The Modern Antiquarian. Stone Circles, Ancient Sites, Neolithic Monuments, Ancient Monuments, Prehistoric Sites, Megalithic MysteriesThe Modern Antiquarian


Bexhövede 1

Chambered Tomb

<b>Bexhövede 1</b>Posted by NucleusImage © Uwe Häberle 06/2019
Latitude:53° 28' 38.03" N
Longitude:   8° 40' 20.24" E

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<b>Bexhövede 1</b>Posted by Nucleus <b>Bexhövede 1</b>Posted by Nucleus <b>Bexhövede 1</b>Posted by Nucleus <b>Bexhövede 1</b>Posted by Nucleus


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The tomb has a mound with a diameter of about 35 m and a height of 2 m. In it lies a northeast-southwest oriented burial chamber with a width of 2 m. Their length is not exactly determinable. The stones are still deep in the soil, so that no precise statement can be made about how many are still preserved. Well visible are two capstones. The southwestern has a length of 2.2 m, a width of 3.5 m and a thickness of 1.15 m. He rests on wall stones that protrude only little out of the ground. On the southeast side it seems to be one, on the northwest side apparently two. The northeastern capstone is still deep in the ground, so its exact dimensions can not be determined.

The southwestern capstone has two rows of drill holes due to the planned destruction of the tomb in 1840. However, this could be averted by the landowner of Hodenberg at the last minute.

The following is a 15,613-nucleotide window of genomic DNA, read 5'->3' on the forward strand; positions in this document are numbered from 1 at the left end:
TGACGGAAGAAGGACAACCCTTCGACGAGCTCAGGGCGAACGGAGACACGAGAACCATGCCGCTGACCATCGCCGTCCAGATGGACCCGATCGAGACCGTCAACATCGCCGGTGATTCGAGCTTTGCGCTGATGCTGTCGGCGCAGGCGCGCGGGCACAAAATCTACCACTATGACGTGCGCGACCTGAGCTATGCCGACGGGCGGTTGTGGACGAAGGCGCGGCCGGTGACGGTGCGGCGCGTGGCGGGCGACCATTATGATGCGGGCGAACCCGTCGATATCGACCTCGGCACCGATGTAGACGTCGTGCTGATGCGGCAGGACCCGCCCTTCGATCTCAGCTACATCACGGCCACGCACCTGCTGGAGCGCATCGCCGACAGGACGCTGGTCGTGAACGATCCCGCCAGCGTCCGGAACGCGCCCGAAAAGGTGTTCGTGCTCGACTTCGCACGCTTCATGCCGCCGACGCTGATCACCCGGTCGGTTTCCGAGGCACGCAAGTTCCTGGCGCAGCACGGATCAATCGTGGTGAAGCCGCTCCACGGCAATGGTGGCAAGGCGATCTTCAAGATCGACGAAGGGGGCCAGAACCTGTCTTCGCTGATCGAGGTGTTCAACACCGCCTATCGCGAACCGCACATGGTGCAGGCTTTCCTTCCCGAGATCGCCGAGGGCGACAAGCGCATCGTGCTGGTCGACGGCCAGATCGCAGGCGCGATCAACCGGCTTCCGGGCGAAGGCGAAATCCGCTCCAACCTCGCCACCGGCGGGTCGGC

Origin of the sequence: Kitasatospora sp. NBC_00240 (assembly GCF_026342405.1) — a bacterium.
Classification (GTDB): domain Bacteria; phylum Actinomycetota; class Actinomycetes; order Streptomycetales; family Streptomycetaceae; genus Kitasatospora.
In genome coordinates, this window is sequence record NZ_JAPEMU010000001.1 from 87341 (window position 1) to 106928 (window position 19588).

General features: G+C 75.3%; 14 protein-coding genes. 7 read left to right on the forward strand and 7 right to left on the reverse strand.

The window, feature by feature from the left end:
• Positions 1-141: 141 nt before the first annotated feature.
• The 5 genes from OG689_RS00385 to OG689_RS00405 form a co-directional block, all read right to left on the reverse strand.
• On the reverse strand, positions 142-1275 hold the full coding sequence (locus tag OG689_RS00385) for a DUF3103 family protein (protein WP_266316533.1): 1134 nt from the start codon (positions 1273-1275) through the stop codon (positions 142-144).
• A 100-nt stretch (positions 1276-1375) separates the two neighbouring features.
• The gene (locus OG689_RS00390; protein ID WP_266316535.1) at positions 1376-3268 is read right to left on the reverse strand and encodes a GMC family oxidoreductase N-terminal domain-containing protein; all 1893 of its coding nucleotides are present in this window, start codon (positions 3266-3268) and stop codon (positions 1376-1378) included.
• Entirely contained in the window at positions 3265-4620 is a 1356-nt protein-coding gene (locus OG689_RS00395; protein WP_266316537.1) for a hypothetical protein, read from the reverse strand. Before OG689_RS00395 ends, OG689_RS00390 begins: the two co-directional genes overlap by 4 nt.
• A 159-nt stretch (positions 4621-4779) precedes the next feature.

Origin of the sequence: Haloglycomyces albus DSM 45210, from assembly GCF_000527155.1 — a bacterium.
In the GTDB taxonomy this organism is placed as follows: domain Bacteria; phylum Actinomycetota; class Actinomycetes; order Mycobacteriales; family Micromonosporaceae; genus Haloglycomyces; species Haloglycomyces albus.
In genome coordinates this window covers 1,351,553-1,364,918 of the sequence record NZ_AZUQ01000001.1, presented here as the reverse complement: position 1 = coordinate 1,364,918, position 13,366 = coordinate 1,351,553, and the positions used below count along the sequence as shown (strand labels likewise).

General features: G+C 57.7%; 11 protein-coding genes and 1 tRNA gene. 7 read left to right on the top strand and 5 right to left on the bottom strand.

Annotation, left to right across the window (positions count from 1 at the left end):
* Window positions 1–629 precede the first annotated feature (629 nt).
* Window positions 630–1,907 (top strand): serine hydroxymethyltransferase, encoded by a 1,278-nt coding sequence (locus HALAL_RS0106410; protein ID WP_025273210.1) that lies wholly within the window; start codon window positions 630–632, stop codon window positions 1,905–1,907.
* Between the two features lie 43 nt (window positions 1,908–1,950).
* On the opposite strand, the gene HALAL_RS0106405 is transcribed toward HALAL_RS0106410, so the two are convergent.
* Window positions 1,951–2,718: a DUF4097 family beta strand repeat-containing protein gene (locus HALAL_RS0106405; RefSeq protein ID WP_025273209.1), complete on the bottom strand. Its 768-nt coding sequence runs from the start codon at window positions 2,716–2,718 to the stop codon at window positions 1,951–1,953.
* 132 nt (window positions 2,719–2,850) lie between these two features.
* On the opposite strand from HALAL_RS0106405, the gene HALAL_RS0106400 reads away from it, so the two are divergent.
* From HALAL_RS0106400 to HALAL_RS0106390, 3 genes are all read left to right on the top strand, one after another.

To get to the tomb, take the road Lindenallee from Bexhövede to the southwest in the direction of Dünenfähr. Immediately at the village entrance, the road makes a slight right bend. Here, a dirt road on the left leads to a small private cemetery, which you bypass on the right. The tomb is located directly behind the cemetery.

About one kilometer east of Bexhövede 1 originally a second site was located in Steertmoor.

Visited June 2019
Nucleus Posted by Nucleus
7th December 2019ce


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taken from Eberhard Michael Iba, Hake Betken siene Duven, Das große Sagenbuch von Elb- und Wesermündung 1999

The dwarfs of Dünenfähr

The tomb Bexhövede 1 and two nearby barrows at Dünenfähr were inhabited by dwarfs. In general they were kindly and also known to be skilled blacksmithes. When farmers placed there broken agricultural equipment beside one of the barrows it often was repaired the next morning. But they often used metal for repair, which they stole from the farmers. They particularly liked to lurk along a path that led past their homes and stole the axle nails from passing horse and carriage.It was reported that the dwarfs were even able to remove the linchpins of carriages driving by on the track leading along the barrows.

One day a servant came with his horse cart along the track and let his whip crack. Then suddenly a dwarf became visible, for the servant had torn his cap off with his whip-bang.
The dwarf approached the farm servant: Return me my hat!
But the servant responded: I will not return your hat until you refund all the stolen linchpins!
The dwarf answered: The linchpins are all already melted-down, we cannot return them. But I promise you an adequate reward on your way home, if you return me my hat anyway!

The servant then returned the hat, but found only a dead horse on the way back. He first thought the dwarfs had tricked him, but then cut a piece of meat out of the carcass as dog food. When he reached the farm, he suddenly realized that the meat had turned to pure gold. He immediately returned to the place where the horse had lain, but this had disappeared without a trace.
Nucleus Posted by Nucleus
7th December 2019ce
Edited 7th December 2019ce